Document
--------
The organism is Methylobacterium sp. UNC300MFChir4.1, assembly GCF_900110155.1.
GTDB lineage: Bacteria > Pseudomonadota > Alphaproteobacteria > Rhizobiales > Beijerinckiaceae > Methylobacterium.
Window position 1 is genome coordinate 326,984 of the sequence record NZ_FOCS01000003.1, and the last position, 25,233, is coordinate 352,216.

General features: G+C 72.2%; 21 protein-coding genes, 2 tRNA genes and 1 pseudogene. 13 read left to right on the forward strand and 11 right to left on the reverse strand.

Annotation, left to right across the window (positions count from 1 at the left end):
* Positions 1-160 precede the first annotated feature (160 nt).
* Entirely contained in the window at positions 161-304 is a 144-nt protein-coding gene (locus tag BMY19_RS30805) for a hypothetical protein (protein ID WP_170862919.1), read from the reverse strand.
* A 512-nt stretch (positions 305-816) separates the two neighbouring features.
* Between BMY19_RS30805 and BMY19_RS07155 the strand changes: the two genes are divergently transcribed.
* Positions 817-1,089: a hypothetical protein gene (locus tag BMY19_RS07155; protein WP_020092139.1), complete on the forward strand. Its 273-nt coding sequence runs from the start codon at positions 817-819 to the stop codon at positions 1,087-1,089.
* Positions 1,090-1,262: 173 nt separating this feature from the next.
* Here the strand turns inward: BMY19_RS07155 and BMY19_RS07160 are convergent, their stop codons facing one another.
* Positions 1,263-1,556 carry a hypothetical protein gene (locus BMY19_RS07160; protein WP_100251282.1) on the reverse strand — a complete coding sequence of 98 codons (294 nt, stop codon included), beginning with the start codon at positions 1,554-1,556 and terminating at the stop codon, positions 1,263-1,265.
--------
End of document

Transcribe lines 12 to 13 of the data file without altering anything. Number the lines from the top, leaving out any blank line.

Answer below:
* Here the strand turns inward: BMY19_RS07155 and BMY19_RS07160 are convergent, their stop codons facing one another.
* Positions 1,263-1,556 carry a hypothetical protein gene (locus BMY19_RS07160; protein WP_100251282.1) on the reverse strand — a complete coding sequence of 98 codons (294 nt, stop codon included), beginning with the start codon at positions 1,554-1,556 and terminating at the stop codon, positions 1,263-1,265.